Muslims in Poland and Eastern Europe. Widening the European Discourse on Islam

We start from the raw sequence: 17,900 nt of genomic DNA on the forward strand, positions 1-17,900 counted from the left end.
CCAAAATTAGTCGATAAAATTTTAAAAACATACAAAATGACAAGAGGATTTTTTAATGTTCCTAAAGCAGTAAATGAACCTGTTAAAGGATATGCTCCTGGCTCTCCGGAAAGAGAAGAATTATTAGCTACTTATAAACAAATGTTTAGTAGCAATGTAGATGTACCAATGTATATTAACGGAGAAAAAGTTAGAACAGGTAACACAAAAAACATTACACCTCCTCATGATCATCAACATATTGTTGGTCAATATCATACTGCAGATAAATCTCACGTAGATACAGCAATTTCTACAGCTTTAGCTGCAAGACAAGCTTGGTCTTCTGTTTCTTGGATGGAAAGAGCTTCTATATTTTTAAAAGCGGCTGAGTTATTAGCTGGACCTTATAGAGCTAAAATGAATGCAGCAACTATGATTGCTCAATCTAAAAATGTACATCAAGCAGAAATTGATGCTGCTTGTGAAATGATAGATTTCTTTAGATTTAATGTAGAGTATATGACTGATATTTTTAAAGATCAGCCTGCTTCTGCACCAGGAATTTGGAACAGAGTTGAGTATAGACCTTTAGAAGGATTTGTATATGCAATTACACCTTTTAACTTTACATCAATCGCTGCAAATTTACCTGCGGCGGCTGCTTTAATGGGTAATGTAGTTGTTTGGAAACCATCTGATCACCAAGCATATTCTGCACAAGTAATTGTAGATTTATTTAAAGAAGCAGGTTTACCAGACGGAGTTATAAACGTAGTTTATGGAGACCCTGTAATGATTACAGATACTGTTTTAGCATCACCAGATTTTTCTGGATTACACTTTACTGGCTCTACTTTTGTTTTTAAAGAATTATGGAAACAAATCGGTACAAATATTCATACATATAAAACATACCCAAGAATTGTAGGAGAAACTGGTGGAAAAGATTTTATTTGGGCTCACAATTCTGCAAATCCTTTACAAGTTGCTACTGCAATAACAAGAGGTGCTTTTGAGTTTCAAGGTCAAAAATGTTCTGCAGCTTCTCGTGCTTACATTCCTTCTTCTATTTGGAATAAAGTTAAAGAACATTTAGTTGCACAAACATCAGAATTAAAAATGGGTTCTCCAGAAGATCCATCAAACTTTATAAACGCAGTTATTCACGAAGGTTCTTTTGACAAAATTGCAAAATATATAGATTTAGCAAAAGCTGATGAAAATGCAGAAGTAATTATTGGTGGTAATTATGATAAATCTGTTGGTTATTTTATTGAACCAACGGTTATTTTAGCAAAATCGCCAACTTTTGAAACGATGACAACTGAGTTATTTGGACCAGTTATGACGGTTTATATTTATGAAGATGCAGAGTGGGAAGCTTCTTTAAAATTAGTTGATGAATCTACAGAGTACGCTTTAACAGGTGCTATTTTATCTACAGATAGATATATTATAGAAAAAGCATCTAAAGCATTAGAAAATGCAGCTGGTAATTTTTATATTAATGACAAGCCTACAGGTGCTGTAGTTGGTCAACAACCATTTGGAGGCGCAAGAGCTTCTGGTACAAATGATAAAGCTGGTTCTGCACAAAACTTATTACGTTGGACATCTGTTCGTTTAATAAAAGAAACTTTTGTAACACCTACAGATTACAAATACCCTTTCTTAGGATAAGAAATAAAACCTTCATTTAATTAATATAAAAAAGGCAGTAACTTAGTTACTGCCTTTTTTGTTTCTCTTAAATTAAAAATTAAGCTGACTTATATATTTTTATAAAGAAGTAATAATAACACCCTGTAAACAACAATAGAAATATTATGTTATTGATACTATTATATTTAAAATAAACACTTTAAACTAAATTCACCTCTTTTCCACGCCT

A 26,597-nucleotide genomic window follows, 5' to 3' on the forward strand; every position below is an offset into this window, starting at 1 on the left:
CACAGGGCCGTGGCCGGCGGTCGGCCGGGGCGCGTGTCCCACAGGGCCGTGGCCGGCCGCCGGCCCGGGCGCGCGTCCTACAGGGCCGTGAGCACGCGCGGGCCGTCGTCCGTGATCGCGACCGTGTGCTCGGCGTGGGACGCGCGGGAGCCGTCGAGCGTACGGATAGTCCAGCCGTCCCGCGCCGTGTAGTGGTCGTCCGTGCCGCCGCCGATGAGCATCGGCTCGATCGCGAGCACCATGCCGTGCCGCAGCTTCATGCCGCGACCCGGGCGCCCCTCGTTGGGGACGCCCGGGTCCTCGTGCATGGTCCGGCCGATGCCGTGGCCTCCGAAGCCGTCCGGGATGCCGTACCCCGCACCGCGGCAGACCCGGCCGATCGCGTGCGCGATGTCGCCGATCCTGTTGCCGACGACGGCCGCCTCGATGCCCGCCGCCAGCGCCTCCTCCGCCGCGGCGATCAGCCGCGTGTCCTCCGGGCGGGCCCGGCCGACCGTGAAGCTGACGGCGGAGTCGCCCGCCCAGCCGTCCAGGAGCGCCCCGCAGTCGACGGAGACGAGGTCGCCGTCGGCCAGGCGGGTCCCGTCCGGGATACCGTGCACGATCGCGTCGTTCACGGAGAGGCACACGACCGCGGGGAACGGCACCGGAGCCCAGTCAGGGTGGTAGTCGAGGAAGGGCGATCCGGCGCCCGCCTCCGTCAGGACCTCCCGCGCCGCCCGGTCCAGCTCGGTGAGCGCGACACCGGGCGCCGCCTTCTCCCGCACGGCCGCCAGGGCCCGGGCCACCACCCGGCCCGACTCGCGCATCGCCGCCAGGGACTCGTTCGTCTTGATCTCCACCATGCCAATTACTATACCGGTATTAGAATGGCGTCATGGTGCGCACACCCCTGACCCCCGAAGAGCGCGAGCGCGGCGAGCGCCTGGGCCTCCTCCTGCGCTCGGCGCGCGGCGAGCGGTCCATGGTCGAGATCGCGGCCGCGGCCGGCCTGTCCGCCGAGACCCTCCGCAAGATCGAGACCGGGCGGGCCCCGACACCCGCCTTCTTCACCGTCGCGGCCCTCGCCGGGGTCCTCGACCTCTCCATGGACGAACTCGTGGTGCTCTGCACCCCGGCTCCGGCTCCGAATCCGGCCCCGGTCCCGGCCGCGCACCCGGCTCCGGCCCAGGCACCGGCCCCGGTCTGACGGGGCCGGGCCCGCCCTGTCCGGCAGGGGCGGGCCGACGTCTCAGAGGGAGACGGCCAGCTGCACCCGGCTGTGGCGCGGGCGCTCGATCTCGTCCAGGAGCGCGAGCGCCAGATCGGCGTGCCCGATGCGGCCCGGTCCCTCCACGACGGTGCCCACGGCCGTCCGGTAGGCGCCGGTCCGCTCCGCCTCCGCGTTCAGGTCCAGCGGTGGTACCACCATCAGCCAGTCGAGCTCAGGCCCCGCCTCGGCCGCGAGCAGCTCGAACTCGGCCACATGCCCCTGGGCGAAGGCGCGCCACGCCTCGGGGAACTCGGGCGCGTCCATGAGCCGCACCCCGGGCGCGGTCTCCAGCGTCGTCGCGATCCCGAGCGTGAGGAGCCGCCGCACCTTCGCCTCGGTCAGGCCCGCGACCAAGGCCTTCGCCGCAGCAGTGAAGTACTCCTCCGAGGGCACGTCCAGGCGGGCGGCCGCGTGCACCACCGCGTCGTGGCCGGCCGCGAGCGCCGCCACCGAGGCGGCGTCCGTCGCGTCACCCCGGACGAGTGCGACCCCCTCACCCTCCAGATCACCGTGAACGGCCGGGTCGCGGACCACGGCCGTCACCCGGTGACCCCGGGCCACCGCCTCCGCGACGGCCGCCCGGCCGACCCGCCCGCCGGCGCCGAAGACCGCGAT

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This book aims to fill this gap by describing Muslim communities and their experiences in Central and Eastern Europe, both in countries with marginal Muslim populations, often not exceeding 1% (e.g. Hungary and Lithuania), and in countries with significant Muslim minorities, sometimes proportionally larger than in France (e.g. Bulgaria). Some of these countries have a long history of Muslim presence, dating back to the 14th century in the case of the Tatars (e.g. Poland and Ukraine) and the 16th century in the case of the first Muslim arrivals in the Balkans (e.g. Romania, Slovenia) during the Ottoman era. In other countries (e.g. Slovakia), Muslims have arrived only recently. What all these countries have in common is a Communist past inside the former Eastern bloc. This consisted mainly in being excluded, to a large extent, from the outside world – i.e. the socalled First World (meaning the West) – in economic, political and cultural terms. Thus, Central and Eastern Europe attracted only few immigrants from outside its own regional borders, which still may be observed in the ethnic and national structure of the countries. Another important factor is that none of the Central and Eastern European countries ever had any colonies. In fact, some countries were partitioned by local superpowers, while others emerged only after the collapse of the Soviet bloc. On the other hand, most of these countries have an autochthonous Muslim population which became a vital part of local cultures and societies in their Central and Eastern European homelands.